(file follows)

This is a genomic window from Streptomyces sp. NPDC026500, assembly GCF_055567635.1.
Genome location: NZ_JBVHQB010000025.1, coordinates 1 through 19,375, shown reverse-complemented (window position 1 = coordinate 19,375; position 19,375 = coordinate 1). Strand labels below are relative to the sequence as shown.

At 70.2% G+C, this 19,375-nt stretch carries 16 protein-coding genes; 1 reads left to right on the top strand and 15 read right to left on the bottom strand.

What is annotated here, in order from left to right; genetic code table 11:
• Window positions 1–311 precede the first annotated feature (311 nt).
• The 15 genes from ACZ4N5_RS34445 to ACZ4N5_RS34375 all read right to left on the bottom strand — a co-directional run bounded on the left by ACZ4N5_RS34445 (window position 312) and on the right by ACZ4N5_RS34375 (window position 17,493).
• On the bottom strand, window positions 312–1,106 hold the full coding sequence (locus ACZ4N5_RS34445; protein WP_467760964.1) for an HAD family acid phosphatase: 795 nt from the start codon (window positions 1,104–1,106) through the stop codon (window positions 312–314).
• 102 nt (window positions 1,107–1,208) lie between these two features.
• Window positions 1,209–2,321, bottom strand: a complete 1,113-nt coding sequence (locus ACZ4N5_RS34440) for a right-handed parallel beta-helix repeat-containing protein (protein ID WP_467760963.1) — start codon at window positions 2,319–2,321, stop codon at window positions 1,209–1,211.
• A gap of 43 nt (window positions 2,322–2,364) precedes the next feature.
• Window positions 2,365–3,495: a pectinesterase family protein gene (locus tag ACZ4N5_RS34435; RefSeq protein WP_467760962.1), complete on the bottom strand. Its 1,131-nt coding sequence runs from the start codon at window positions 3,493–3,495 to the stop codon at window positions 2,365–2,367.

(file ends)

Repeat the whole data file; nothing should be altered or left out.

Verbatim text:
This is a genomic window from Streptomyces sp. NPDC026500, assembly GCF_055567635.1.
Genome location: NZ_JBVHQB010000025.1, coordinates 1 through 19,375, shown reverse-complemented (window position 1 = coordinate 19,375; position 19,375 = coordinate 1). Strand labels below are relative to the sequence as shown.

At 70.2% G+C, this 19,375-nt stretch carries 16 protein-coding genes; 1 reads left to right on the top strand and 15 read right to left on the bottom strand.

What is annotated here, in order from left to right; genetic code table 11:
• Window positions 1–311 precede the first annotated feature (311 nt).
• The 15 genes from ACZ4N5_RS34445 to ACZ4N5_RS34375 all read right to left on the bottom strand — a co-directional run bounded on the left by ACZ4N5_RS34445 (window position 312) and on the right by ACZ4N5_RS34375 (window position 17,493).
• On the bottom strand, window positions 312–1,106 hold the full coding sequence (locus ACZ4N5_RS34445; protein WP_467760964.1) for an HAD family acid phosphatase: 795 nt from the start codon (window positions 1,104–1,106) through the stop codon (window positions 312–314).
• 102 nt (window positions 1,107–1,208) lie between these two features.
• Window positions 1,209–2,321, bottom strand: a complete 1,113-nt coding sequence (locus ACZ4N5_RS34440) for a right-handed parallel beta-helix repeat-containing protein (protein ID WP_467760963.1) — start codon at window positions 2,319–2,321, stop codon at window positions 1,209–1,211.
• A gap of 43 nt (window positions 2,322–2,364) precedes the next feature.
• Window positions 2,365–3,495: a pectinesterase family protein gene (locus tag ACZ4N5_RS34435; RefSeq protein WP_467760962.1), complete on the bottom strand. Its 1,131-nt coding sequence runs from the start codon at window positions 3,493–3,495 to the stop codon at window positions 2,365–2,367.